Energy giant Shell is continuing to push towards the development of Tanzania’s stalled LNG export project which includes sending the country’s offshore gas resources to a liquefaction plant in Lindi.
Shell’s chief executive Ben van Beurden held a virtual bilateral meeting on Monday with Tanzania’s President Samia Suluhu Hassan, according to a statement by the president’s office.
The statement said that van Beurden “thanked President Samia for her efforts and determination in creating conducive investment environment for the LNG project in Tanzania.”
On the other side, President Samia thanked the Shell chief for the interest to invest in the LNG project saying that the development would boost the country’s economic growth.
The statement did not reveal any additional information.
Shell and Equinor working on LNG export development
LNG Prime contacted Shell for a comment on the matter.
A Shell spokesperson confirmed that van Beurden and President Samia held a meeting to “discuss their shared interests in developing Tanzania’s energy sector.”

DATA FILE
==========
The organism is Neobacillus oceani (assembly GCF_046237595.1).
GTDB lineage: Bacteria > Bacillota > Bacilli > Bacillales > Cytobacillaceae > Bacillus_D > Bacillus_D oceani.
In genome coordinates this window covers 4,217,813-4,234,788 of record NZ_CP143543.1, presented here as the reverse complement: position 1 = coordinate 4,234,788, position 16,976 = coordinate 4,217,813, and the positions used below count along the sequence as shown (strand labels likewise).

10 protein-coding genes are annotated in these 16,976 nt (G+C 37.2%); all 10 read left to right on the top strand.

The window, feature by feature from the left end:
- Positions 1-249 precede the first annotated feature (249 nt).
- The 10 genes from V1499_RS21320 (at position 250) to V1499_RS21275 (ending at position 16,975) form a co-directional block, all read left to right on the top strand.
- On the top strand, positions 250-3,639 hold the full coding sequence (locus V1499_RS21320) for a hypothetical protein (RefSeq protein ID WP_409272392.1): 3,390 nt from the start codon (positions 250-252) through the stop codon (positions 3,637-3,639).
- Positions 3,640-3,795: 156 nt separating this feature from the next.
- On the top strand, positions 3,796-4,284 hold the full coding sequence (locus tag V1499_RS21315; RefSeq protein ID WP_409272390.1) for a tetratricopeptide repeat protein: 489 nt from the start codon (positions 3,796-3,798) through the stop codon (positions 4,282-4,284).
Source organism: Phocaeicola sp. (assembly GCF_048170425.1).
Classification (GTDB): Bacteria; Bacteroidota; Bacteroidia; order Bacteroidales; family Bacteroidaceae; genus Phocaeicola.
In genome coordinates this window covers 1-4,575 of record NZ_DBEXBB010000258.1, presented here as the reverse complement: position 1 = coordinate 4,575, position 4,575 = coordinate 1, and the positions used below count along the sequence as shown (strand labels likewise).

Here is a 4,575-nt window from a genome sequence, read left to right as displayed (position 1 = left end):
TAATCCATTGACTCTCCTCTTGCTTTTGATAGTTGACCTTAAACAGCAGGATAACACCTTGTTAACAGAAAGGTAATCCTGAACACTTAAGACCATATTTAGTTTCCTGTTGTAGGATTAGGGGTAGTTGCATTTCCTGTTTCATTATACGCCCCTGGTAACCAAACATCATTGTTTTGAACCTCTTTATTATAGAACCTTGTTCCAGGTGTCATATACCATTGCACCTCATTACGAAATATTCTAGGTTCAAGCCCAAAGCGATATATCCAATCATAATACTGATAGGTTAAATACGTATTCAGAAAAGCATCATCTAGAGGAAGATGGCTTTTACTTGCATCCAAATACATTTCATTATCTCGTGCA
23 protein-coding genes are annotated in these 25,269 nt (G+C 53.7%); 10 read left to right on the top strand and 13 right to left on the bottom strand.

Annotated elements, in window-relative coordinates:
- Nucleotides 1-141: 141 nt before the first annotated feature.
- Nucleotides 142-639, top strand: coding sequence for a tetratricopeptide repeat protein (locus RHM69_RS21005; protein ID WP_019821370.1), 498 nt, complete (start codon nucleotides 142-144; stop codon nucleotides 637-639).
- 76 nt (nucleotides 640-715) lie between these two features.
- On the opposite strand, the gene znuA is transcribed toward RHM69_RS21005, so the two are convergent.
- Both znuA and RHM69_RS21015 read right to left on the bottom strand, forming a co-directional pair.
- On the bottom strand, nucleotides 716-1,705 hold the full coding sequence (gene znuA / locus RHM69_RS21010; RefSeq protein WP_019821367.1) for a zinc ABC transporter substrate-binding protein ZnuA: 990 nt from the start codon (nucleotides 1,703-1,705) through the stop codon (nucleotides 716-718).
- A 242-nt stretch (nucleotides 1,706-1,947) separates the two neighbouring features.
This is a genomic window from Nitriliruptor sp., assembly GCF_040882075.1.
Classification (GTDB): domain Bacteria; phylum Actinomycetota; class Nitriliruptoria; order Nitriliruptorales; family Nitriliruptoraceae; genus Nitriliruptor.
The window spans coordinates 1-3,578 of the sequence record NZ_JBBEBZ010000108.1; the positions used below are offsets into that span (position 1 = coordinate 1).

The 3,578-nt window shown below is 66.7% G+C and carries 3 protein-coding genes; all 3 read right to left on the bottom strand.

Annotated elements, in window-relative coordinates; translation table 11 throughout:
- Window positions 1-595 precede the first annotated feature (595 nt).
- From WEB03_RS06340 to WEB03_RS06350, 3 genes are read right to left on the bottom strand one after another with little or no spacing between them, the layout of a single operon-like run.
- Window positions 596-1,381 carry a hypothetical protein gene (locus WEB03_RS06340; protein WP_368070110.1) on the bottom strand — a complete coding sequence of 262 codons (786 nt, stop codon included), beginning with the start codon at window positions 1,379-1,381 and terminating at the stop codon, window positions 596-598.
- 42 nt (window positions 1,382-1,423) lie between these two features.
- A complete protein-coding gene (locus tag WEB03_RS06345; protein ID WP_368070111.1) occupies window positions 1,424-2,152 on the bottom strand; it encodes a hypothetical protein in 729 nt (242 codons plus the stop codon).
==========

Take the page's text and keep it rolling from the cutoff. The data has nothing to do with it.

“The CEO expressed his appreciation of the President and the Government of Tanzania’s prioritisation of the LNG opportunity. He confirmed his strong support for continued collaboration with the government, along with the other investors including Equinor, to create the conditions for future investment,” the spokesperson said.
Shell and Equinor have earlier this year called on Tanzania to support the stalled LNG export project.
The move came just weeks after President Samia took office.
Equinor and Shell are both operators of large gas discoveries off the country’s coast.
The Norwegian firm has with partner ExxonMobil discovered more than 20 trillion cubic feet of gas in Block 2 offshore Tanzania. Also, Shell says it has about 16 Tcf of natural gas in Block 1 and 4.
Equinor also said in January it had decided to write down the book value of the Tanzania LNG project on the company’s balance sheet by $982 million. The firm started negotiations with the Tanzania government back in 2018 to set out the commercial and fiscal framework for the LNG project.
It previously said that the Block 2 gas would go to the liquefaction plant in Lindi with a potential capacity of 7.5 million tonnes per year. Equinor also said it had expected the cost to build such a project would reach about $20 billion.